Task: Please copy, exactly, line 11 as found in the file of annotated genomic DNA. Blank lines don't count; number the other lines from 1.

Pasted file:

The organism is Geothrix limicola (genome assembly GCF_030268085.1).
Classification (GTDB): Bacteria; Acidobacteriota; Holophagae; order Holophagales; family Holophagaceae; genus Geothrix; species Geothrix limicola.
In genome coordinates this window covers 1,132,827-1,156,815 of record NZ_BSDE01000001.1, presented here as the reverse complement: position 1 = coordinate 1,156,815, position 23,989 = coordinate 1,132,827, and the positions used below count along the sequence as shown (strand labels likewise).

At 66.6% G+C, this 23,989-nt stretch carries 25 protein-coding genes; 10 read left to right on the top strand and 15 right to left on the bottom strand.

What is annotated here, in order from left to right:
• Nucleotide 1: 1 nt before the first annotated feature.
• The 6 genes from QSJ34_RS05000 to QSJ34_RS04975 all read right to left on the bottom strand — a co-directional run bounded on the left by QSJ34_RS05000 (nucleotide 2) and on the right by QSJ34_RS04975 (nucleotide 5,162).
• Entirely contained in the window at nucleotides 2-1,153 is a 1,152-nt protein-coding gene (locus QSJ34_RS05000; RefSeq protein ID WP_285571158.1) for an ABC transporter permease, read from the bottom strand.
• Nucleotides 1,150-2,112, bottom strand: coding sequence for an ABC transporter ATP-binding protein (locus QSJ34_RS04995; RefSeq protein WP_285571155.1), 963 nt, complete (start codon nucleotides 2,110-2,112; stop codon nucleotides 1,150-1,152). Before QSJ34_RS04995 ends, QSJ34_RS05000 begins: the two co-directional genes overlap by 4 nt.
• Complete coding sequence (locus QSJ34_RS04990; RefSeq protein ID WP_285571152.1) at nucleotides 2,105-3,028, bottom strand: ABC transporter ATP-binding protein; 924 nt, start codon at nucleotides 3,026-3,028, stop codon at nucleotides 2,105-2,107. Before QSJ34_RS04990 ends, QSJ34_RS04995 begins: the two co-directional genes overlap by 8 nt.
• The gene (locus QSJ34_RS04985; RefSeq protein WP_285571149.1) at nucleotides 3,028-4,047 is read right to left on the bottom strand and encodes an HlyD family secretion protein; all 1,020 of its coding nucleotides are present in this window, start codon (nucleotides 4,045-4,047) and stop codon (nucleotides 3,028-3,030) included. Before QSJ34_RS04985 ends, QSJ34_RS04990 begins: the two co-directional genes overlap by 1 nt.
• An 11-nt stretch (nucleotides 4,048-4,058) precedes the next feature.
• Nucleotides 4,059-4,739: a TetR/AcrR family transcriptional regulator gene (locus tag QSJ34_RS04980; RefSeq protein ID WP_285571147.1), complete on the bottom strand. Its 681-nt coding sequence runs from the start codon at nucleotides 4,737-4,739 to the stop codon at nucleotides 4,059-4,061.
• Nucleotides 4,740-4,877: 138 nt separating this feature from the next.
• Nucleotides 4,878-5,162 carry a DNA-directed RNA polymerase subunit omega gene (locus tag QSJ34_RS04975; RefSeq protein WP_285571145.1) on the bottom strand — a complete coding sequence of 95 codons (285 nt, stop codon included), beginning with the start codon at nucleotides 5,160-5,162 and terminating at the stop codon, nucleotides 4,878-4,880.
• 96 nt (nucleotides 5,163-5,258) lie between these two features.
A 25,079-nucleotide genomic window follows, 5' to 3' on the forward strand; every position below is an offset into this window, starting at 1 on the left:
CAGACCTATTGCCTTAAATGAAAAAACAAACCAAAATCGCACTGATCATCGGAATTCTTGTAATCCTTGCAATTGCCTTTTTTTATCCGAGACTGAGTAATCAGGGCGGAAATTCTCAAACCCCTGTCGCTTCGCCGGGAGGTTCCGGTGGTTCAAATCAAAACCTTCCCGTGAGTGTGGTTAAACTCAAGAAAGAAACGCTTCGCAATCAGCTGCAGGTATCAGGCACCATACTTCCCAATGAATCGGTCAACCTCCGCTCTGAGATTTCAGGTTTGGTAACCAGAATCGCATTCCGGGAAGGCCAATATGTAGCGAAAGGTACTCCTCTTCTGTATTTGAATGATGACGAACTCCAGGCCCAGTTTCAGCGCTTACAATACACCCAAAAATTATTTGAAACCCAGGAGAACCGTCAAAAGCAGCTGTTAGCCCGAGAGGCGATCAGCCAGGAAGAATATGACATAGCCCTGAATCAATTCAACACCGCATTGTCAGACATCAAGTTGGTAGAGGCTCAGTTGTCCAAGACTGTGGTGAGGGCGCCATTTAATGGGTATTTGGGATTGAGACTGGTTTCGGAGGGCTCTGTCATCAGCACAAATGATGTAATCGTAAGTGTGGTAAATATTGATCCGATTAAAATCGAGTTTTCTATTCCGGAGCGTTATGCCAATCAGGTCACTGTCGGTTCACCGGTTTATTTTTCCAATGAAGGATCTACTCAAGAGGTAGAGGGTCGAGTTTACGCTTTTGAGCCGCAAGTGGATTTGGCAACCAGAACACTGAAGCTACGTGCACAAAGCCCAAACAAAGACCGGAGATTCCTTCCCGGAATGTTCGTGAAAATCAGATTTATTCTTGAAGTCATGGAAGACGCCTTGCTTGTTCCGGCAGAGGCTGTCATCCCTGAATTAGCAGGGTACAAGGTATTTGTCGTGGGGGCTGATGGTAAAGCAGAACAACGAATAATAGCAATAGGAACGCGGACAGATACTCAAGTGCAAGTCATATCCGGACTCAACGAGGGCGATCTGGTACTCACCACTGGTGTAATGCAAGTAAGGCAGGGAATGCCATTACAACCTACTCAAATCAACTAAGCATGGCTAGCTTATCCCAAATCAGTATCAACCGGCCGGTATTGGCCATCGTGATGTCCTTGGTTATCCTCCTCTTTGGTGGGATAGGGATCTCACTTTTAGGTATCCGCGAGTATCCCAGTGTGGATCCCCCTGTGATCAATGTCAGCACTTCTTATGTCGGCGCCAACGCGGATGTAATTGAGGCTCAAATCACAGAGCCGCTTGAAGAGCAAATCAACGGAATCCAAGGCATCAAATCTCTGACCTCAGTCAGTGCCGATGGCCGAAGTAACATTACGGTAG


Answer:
• The gene (locus QSJ34_RS04985; RefSeq protein WP_285571149.1) at nucleotides 3,028-4,047 is read right to left on the bottom strand and encodes an HlyD family secretion protein; all 1,020 of its coding nucleotides are present in this window, start codon (nucleotides 4,045-4,047) and stop codon (nucleotides 3,028-3,030) included. Before QSJ34_RS04985 ends, QSJ34_RS04990 begins: the two co-directional genes overlap by 1 nt.